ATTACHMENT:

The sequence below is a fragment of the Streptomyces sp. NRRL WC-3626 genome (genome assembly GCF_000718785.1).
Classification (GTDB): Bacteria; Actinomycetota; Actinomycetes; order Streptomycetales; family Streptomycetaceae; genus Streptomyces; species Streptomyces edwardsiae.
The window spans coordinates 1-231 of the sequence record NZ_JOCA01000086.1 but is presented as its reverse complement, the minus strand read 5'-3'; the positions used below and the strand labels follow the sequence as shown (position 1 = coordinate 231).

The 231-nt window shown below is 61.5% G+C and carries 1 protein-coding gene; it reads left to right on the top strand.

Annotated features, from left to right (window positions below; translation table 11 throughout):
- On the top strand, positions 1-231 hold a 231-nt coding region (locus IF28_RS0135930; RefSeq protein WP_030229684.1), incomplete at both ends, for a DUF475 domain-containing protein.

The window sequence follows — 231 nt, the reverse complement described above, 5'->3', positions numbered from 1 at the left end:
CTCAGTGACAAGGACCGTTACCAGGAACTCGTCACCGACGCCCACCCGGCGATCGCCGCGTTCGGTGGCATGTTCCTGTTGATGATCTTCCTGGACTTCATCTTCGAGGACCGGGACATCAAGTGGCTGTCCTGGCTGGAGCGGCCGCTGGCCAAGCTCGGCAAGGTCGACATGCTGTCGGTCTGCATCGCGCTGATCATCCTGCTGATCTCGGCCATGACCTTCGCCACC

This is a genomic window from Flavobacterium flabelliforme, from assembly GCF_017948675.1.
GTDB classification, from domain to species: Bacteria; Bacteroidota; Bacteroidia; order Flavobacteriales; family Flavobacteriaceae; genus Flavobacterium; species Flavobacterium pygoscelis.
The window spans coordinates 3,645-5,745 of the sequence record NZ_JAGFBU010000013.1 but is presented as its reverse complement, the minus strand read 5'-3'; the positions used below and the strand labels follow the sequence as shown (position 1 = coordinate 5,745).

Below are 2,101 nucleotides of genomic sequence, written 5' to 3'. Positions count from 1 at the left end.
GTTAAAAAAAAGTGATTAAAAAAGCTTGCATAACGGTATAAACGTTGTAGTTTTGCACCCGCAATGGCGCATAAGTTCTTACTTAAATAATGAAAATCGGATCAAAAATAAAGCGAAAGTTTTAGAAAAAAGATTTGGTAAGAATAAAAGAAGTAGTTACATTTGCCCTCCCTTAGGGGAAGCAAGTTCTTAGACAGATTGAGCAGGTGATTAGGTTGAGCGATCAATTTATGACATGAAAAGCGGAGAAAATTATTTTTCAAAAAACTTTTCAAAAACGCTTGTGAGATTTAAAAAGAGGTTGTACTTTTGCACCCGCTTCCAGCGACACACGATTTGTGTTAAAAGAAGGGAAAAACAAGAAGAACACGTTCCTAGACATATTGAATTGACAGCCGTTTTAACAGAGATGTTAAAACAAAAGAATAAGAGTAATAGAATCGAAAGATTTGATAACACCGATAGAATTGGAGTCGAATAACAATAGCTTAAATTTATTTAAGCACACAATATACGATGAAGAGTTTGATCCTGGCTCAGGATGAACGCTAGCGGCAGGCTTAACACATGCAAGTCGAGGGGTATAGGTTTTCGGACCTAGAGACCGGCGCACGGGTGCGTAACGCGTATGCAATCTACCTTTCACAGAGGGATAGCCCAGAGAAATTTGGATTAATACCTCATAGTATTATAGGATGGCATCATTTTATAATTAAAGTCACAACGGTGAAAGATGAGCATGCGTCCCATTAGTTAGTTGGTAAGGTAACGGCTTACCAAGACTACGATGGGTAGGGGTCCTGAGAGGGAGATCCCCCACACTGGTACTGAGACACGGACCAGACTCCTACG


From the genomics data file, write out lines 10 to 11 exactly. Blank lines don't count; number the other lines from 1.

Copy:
GTDB classification, from domain to species: Bacteria; Bacteroidota; Bacteroidia; order Flavobacteriales; family Flavobacteriaceae; genus Flavobacterium; species Flavobacterium pygoscelis.
The window spans coordinates 3,645-5,745 of the sequence record NZ_JAGFBU010000013.1 but is presented as its reverse complement, the minus strand read 5'-3'; the positions used below and the strand labels follow the sequence as shown (position 1 = coordinate 5,745).